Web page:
Beauty and the Beast is the latest live-action Disney adaptation; it lacks spark but will still prove popular with its target audience

Beauty and the Beast (2017) – Film Review

Beauty and the Beast 2017 film poster

Beauty and the Beast 2017 film poster

Beauty and the Beast certainly hit the right notes for the target audience (young girls), of which there were plenty in the screening which I attended.

There was laughter, applause and more than a few tears shed at the end of this live action retelling of the classic fairy story in which a young arrogant prince (Dan Stevens, Downton Abbey) is turned into a hideous beast by an enchantress.

He is cursed to live out his days as a monster, with his castle servants (played by an array of acting and singing talent) turned into inanimate objects, unless he can fall in love with a woman and make her fall in love with him.

Belle is an unusual young woman, one who likes literature and learning, and thinks there’s more to life than the provincial small village she lives in with her father Maurice (played by an unrecognisable Kevin Kline).

Belle trades places with her father when he is imprisoned by the Beast for inadvertently stealing from him and increasingly gets to know and like him after spending time with him.

Luke Evans, as the villainous Gaston – a former soldier who wants Belle to be his trophy wife – inevitably plots to break up the would-be couple and has a lot of fun with his character where Stevens is inhibited by a distracting CGI beast face while Watson’s Belle seems to lack chemistry with her co-star.

A magical rose forms the dramatic time limit in this story and when the last petal falls from it the transformation (and curse) will be made permanent.

Beauty and the Beast, lots of little additions but do  they add anything to the story?

Disney’s slick marketing may have brought us the controversy over Josh Gad’s over-the-top ‘bromantic’ portrayal of Gaston’s sidekick Le Fou along with the suggestion that Belle is the inventor rather than her father Maurice. And, yes, Watson can sing but there are better vocal performances from the professional Broadway stars in the main cast.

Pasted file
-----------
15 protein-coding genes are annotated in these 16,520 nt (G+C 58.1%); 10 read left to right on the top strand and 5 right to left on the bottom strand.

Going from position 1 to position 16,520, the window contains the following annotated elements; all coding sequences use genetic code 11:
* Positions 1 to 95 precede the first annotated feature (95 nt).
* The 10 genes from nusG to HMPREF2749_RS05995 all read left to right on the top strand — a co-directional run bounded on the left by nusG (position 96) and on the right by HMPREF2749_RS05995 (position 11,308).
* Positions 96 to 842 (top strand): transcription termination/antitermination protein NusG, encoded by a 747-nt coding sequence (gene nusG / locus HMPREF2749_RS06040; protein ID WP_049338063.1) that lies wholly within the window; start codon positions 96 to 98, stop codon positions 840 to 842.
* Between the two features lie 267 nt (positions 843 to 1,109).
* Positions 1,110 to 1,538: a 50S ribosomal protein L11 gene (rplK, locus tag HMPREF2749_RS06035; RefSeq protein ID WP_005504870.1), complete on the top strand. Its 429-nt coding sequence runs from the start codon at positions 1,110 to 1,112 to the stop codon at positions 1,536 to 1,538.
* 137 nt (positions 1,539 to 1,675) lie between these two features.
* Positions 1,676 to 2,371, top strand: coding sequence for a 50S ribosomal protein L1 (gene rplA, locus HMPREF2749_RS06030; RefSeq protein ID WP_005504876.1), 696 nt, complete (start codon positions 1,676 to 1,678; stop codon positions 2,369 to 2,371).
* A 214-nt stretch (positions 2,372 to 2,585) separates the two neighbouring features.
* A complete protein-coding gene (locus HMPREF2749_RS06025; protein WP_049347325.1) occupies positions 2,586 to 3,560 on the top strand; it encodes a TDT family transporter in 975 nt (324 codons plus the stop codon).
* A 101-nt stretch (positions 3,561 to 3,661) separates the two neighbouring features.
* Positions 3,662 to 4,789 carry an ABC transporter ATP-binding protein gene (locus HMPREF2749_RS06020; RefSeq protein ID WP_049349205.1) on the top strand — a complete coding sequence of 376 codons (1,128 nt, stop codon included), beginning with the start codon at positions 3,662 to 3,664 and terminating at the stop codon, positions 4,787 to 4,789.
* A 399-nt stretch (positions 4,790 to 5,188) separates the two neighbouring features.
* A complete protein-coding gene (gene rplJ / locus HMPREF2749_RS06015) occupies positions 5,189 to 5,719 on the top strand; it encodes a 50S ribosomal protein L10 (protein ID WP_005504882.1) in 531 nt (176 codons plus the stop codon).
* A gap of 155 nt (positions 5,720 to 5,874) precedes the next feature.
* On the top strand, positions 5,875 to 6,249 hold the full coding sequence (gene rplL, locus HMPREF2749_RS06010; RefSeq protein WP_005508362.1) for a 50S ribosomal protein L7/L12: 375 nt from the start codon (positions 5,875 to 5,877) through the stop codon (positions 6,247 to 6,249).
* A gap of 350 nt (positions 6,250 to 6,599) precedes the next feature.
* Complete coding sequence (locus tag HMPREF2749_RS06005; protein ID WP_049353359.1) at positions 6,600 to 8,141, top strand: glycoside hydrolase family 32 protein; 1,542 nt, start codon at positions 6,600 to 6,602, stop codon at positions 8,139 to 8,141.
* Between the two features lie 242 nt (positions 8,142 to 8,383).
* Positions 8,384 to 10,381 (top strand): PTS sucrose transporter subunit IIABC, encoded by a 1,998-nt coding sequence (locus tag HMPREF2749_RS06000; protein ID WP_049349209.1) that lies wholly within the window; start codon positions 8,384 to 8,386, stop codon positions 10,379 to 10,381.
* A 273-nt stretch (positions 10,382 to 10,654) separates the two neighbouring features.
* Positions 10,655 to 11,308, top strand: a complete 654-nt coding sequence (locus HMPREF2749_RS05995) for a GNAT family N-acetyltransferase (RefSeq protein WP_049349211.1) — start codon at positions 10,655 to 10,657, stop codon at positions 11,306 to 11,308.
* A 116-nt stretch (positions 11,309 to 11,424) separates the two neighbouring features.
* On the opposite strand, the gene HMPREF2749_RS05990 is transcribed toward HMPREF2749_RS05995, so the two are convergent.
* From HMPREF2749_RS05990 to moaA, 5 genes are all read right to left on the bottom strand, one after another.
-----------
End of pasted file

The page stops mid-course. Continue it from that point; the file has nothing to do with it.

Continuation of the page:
All of these factors amount to a storm in a (chipped) tea cup and, like other adjustments and additions made to the plot of the 1991 Disney animated version, are too underplayed to be worth mentioning although you’d have to be a nit-picker to be annoyed at too many of them.

The padded story threads boost the running time to over two hours but they function well enough for an undemanding audience.

Beauty and the Beast follows in the footsteps of 2015’s Cinderella which starred a Downton Abbey co-star of Stevens (Lily James) but while all the songs are there, all the set pieces are there, and the story is present too, there’s something missing from the live action version.

There might have been some sniffiness over La La Land’s musical credentials but Disney are the modern masters of the musical format and there’s no harm done here with the retreads of Alan Menken’s music and songs with Tim Rice lyrics. There’s even room for some welcome additional songs not in the 1991 film.

Lovers of the Disney classics would still be well advised to stick to the ‘original’ version of this one though.

Beauty and the Beast (PG; mild violence, threat; 129 minutes)

Summary: BEAUTY AND THE BEAST is a live action version of the classic Disney animation in which a woman is imprisoned in an enchanted castle.

Verdict: ***